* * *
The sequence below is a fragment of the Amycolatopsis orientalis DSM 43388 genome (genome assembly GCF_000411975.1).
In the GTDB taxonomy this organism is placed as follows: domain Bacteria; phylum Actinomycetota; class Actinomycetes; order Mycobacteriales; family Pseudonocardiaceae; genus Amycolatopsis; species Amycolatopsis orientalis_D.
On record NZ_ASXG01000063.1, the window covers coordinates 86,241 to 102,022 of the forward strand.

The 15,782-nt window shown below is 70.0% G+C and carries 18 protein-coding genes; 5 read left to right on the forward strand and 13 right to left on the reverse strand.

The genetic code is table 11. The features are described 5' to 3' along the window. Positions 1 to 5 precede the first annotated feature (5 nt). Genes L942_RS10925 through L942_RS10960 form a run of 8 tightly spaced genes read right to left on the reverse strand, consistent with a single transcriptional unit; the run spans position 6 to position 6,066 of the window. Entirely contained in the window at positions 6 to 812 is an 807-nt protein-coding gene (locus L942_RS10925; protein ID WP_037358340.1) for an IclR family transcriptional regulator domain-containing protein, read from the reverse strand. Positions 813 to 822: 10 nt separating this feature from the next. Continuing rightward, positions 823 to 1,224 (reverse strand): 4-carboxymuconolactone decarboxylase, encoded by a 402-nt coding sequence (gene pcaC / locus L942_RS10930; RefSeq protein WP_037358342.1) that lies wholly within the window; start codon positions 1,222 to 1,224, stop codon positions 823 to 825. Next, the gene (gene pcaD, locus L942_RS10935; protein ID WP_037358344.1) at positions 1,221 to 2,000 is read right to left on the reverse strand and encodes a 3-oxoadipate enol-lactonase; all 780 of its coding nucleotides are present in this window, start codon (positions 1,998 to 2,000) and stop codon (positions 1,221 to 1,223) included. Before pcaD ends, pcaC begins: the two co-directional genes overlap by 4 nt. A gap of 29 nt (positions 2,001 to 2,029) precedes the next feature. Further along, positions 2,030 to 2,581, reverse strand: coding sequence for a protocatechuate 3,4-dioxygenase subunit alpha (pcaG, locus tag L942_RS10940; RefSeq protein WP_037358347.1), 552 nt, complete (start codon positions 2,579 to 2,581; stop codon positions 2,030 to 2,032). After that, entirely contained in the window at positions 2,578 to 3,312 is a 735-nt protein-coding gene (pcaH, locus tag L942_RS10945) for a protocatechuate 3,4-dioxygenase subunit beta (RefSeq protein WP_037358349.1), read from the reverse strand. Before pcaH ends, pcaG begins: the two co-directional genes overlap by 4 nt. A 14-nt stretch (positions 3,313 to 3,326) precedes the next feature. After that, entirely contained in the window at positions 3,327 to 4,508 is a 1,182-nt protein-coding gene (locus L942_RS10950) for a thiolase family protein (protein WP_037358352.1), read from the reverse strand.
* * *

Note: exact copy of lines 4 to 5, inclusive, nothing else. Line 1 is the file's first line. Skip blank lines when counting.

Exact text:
The 15,782-nt window shown below is 70.0% G+C and carries 18 protein-coding genes; 5 read left to right on the forward strand and 13 right to left on the reverse strand.

The genetic code is table 11. The features are described 5' to 3' along the window. Positions 1 to 5 precede the first annotated feature (5 nt). Genes L942_RS10925 through L942_RS10960 form a run of 8 tightly spaced genes read right to left on the reverse strand, consistent with a single transcriptional unit; the run spans position 6 to position 6,066 of the window. Entirely contained in the window at positions 6 to 812 is an 807-nt protein-coding gene (locus L942_RS10925; protein ID WP_037358340.1) for an IclR family transcriptional regulator domain-containing protein, read from the reverse strand. Positions 813 to 822: 10 nt separating this feature from the next. Continuing rightward, positions 823 to 1,224 (reverse strand): 4-carboxymuconolactone decarboxylase, encoded by a 402-nt coding sequence (gene pcaC / locus L942_RS10930; RefSeq protein WP_037358342.1) that lies wholly within the window; start codon positions 1,222 to 1,224, stop codon positions 823 to 825. Next, the gene (gene pcaD, locus L942_RS10935; protein ID WP_037358344.1) at positions 1,221 to 2,000 is read right to left on the reverse strand and encodes a 3-oxoadipate enol-lactonase; all 780 of its coding nucleotides are present in this window, start codon (positions 1,998 to 2,000) and stop codon (positions 1,221 to 1,223) included. Before pcaD ends, pcaC begins: the two co-directional genes overlap by 4 nt. A gap of 29 nt (positions 2,001 to 2,029) precedes the next feature. Further along, positions 2,030 to 2,581, reverse strand: coding sequence for a protocatechuate 3,4-dioxygenase subunit alpha (pcaG, locus tag L942_RS10940; RefSeq protein WP_037358347.1), 552 nt, complete (start codon positions 2,579 to 2,581; stop codon positions 2,030 to 2,032). After that, entirely contained in the window at positions 2,578 to 3,312 is a 735-nt protein-coding gene (pcaH, locus tag L942_RS10945) for a protocatechuate 3,4-dioxygenase subunit beta (RefSeq protein WP_037358349.1), read from the reverse strand. Before pcaH ends, pcaG begins: the two co-directional genes overlap by 4 nt. A 14-nt stretch (positions 3,313 to 3,326) precedes the next feature. After that, entirely contained in the window at positions 3,327 to 4,508 is a 1,182-nt protein-coding gene (locus L942_RS10950) for a thiolase family protein (protein WP_037358352.1), read from the reverse strand.